To function with adequate predictability and efficiency, the international community must maintain orderly relations among its members. This necessarily requires that members develop international norms of behavior and accept a certain loss of their otherwise exclusive sovereignty. Nowhere has the enforcement of international norms been more pronounced than in the area of human rights. International human rights norms directly challenge conventional notions of exclusive state sovereignty and unilateral action. The United States has long been a motive force behind the international human rights movement, opening its federal courts to redress human rights violations committed domestically or abroad. Specifically, federal courts have used the Federal Tort Claims Act (FTCA) and the Alien Tort Statute (ATS) to exercise jurisdiction over human rights violations and grant relief when warranted. In the aftermath of September 11, however, the United States has found itself in a dilemma: how to encourage the development of human rights jurisprudence around the world without making itself liable for alleged human rights violations committed pursuant to the war on terror. For nearly half a century the United States Supreme Court has willingly extended its jurisdiction to victims of human rights violations. Sosa v. Alvarez-Machain, however, represents a departure from this long-standing practice and limits access to U.S. federal courts in human rights cases.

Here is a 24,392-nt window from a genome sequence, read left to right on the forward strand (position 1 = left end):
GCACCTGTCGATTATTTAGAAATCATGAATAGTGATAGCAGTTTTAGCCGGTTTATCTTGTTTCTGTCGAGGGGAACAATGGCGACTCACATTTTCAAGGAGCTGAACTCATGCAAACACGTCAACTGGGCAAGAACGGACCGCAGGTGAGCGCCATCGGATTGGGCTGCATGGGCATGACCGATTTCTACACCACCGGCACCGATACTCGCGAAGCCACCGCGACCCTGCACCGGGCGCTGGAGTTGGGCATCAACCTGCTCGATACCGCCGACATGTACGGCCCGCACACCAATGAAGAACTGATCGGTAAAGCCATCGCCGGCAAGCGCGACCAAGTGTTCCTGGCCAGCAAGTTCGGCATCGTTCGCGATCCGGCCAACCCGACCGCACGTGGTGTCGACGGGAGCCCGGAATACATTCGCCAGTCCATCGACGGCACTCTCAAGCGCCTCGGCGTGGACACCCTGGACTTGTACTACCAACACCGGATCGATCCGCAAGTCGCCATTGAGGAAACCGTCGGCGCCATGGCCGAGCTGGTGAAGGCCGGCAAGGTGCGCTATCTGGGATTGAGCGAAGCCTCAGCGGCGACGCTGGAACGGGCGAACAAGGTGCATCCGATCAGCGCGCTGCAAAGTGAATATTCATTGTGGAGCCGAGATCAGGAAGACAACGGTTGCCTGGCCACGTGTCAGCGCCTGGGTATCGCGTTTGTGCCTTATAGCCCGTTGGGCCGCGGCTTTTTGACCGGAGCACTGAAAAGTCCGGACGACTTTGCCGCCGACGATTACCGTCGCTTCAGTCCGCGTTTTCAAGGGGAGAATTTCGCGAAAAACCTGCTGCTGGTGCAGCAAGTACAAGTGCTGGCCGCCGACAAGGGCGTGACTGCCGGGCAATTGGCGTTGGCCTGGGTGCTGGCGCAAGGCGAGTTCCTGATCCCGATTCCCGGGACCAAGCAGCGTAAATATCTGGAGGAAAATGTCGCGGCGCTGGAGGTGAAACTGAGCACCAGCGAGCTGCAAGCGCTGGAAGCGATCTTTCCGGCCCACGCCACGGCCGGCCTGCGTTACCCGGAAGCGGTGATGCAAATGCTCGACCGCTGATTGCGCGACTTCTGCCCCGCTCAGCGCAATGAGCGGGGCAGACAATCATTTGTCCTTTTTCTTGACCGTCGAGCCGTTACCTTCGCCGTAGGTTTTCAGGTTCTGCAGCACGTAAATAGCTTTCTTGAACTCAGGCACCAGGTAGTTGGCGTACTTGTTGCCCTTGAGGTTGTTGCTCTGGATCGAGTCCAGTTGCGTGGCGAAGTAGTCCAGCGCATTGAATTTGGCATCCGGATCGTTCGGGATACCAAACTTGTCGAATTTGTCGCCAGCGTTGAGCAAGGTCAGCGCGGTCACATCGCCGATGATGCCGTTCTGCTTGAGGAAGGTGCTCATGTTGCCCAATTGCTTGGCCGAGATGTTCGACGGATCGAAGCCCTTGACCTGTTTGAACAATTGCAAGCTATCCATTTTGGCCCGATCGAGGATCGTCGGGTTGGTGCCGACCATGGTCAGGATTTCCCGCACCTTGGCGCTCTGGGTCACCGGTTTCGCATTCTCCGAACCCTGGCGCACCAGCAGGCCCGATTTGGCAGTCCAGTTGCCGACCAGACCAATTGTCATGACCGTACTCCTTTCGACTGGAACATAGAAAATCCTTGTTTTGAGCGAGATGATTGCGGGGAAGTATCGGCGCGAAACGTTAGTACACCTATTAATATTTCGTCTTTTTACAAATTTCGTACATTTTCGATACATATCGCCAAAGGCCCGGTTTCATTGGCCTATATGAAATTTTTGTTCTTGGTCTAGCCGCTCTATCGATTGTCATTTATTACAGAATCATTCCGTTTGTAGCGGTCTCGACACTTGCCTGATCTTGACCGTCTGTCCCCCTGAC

This casenote will examine the Supreme Court's decision in Sosa and the manner in which that decision defines the limits of the FTCA and the ATS. First, the casenote will review the background facts and procedural history of Sosa, including the decisions of the district and appellate courts. Second, it will consider the Court's treatment of FTCA claims when the alleged injury occurs in a foreign country, paying particular attention to the Court's rejection of the "headquarters doctrine" as a means of exercising jurisdiction over such claims and imposing liability on the United States and its employees. Third, it will describe the Court's refusal to expand the reach of the ATS beyond a limited and highly specific set of claims, most of which relate to violations of the law of nations, as that body of law was understood in 1789 when the ATS was adopted. Finally, the casenote will evaluate Sosa in light of post-9/11 domestic security and American foreign policy concerns and explore the potential effects of the Sosa decision beyond its immediate impact on the litigants.
6 Loy. J. Pub. Int. L. 81 (2004).